While the inpatient lengths of stay have declined since deinstitutionalization, the readmission rates to inpatient units have increased.* The revolving door in the mental health system refers to the rapid cycling of admissions and discharges to and from both inpatient units and hospital emergency departments, as well as to and from jails and prisons.

A police officer escorts to my office a twenty-nine years old man, Owen. The officer explains that a psychotherapist's office called the police for assistance to have Owen removed from their agency because he was verbally aggressive and disruptive, refusing to leave. Apparently, he was there attempting to participate in an initial intake appointment to receive therapy and medication.

The hair on his head and face is long and matted. Even though the weather is warm outside, he is wearing three jackets. I look down and notice he's wearing only one shoe.

I cannot understand what he’s trying to convey because he rambles quickly and incoherently. Eventually, he tells me that he was referred to this intake appointment by a hospital emergency department. Besides telling me that he could benefit from some psychotherapy for his mania, he has no other concern and desires no other treatment.

He allows me to call his mom, Martha, so I do. She tells me that Owen has been functioning at the level I see today for the last four years, at which time she's been trying to get him help to no avail. "They keep on discharging him with nothing. They keep telling me he can't be helped unless he wants to be helped. He can go for weeks without sleeping. He has not even a cent to his name! The police usually bring him to the hospital. They call me, I beg them to keep him, but instead, they just let him go. It’s the same thing over and over again. He was diagnosed with bipolar and has been unmedicated for the last four years.”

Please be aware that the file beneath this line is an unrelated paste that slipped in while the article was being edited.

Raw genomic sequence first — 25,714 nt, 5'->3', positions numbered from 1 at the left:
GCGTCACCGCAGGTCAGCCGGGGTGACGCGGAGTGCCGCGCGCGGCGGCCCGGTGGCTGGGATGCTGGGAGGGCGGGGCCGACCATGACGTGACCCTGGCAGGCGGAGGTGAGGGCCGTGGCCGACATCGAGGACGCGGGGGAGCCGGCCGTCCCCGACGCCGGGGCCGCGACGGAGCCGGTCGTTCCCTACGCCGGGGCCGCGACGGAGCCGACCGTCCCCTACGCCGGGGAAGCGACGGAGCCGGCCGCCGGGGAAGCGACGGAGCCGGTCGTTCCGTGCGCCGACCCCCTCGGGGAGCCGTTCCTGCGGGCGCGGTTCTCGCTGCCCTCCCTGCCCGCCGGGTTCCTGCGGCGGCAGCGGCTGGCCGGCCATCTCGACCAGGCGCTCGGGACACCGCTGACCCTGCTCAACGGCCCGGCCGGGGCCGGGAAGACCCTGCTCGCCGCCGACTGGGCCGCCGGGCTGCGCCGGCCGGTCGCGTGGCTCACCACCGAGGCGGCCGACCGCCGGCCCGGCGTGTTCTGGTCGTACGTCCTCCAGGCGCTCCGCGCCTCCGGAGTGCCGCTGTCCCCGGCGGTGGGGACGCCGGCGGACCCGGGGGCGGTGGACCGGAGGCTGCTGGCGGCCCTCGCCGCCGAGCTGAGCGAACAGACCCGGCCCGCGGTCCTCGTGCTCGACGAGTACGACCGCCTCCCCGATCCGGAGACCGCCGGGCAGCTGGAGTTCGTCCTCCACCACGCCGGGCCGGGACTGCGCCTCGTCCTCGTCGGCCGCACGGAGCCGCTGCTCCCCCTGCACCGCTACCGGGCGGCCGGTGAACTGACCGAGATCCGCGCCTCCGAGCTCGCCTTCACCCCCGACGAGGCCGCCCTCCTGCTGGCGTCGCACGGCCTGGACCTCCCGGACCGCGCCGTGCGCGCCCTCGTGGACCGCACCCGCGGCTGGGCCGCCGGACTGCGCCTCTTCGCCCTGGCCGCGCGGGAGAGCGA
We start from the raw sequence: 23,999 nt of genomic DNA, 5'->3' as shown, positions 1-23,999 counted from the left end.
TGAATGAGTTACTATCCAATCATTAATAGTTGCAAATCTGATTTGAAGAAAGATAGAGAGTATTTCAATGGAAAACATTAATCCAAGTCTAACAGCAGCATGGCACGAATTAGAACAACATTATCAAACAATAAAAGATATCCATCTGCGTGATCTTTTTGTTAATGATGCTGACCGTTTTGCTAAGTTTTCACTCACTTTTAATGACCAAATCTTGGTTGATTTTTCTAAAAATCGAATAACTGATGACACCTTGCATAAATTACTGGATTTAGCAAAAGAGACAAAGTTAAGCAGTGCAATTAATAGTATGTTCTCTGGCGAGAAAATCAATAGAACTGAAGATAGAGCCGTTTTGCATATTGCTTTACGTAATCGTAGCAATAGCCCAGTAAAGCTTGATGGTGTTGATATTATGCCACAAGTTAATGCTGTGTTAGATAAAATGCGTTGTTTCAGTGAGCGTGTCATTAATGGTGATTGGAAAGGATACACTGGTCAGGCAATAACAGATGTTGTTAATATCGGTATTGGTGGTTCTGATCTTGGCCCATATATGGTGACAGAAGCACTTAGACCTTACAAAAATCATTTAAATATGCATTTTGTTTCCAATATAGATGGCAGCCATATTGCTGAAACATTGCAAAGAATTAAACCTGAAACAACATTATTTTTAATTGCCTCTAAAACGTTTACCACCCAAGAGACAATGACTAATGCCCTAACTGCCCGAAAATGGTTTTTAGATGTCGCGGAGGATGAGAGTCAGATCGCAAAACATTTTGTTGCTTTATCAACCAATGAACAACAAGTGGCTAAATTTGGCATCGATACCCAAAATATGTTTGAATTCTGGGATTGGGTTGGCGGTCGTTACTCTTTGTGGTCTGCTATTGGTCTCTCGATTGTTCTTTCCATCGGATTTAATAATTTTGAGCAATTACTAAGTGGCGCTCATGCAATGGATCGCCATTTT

Owen is clearly unable to meet the ordinary demands of life. He is unable to attend to his basic biological needs. He is unable to maintain normal relationships. He is unable to communicate normally. I tell his mother about my intention to arrange for his hospitalization. To her relief, she agrees but cautions "He knows what to say to get out. They always believe him."

I try to find Owen with a plan to gauge if he'd be willing to go to the hospital. He is gone. I fax the involuntary authorization, with his mother's address on it, to the police. Hours later after completing an additional case, the police tell me they never found him. 


A week later, I am walking in the hallway just outside my office, when I happen to see Owen speaking in a loud tone of voice, apparently arguing with a staff member.

"Is this the intake office for the outpatient department?" He still appears disoriented to the situation at hand, as he demands from me socks, shoes, a new apartment, and employment. I tell him that I cannot directly give these materials to him. Believing there is a moderate chance that he'll prematurely elope again from me, I quickly latch on to anything that could persuade him to allow me to interview him. I attempt to reassure him about my intentions to help him, by offering to help him investigate when and where his next outpatient appointment is, or if he even has one scheduled. 

He is more malodorous than he was last week. Following his train of thought is impossible. He is talking fast and excessively. I attempt to interrupt him numerous times to no avail, but he quickly interrupts me at every attempt. He is animated with restless body movements. He asks loudly, "What kind of fucking establishment are you running here? You're a joke," before vehemently listing the many reasons that I should have never been granted a master's degree.